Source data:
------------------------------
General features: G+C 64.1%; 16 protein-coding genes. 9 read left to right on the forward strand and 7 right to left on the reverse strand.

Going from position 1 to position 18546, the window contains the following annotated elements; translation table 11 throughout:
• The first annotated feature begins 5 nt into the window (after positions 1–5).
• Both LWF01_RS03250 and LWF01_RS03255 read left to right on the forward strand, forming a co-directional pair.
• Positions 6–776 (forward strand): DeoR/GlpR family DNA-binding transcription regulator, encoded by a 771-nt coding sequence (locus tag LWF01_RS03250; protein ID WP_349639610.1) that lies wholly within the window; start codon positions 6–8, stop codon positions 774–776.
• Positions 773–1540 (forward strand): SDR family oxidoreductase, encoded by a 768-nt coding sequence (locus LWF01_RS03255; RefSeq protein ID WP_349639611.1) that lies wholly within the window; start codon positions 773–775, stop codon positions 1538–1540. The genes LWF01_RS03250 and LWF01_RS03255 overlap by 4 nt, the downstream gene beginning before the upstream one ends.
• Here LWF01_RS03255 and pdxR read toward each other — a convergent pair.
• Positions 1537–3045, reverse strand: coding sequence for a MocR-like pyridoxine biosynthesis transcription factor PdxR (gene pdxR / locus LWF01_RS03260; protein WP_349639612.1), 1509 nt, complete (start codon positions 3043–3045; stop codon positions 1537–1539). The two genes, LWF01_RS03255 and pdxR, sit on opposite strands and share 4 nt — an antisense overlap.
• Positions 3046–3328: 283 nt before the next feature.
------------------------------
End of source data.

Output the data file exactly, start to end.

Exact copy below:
General features: G+C 64.1%; 16 protein-coding genes. 9 read left to right on the forward strand and 7 right to left on the reverse strand.

Going from position 1 to position 18546, the window contains the following annotated elements; translation table 11 throughout:
• The first annotated feature begins 5 nt into the window (after positions 1–5).
• Both LWF01_RS03250 and LWF01_RS03255 read left to right on the forward strand, forming a co-directional pair.
• Positions 6–776 (forward strand): DeoR/GlpR family DNA-binding transcription regulator, encoded by a 771-nt coding sequence (locus tag LWF01_RS03250; protein ID WP_349639610.1) that lies wholly within the window; start codon positions 6–8, stop codon positions 774–776.
• Positions 773–1540 (forward strand): SDR family oxidoreductase, encoded by a 768-nt coding sequence (locus LWF01_RS03255; RefSeq protein ID WP_349639611.1) that lies wholly within the window; start codon positions 773–775, stop codon positions 1538–1540. The genes LWF01_RS03250 and LWF01_RS03255 overlap by 4 nt, the downstream gene beginning before the upstream one ends.
• Here LWF01_RS03255 and pdxR read toward each other — a convergent pair.
• Positions 1537–3045, reverse strand: coding sequence for a MocR-like pyridoxine biosynthesis transcription factor PdxR (gene pdxR / locus LWF01_RS03260; protein WP_349639612.1), 1509 nt, complete (start codon positions 3043–3045; stop codon positions 1537–1539). The two genes, LWF01_RS03255 and pdxR, sit on opposite strands and share 4 nt — an antisense overlap.
• Positions 3046–3328: 283 nt before the next feature.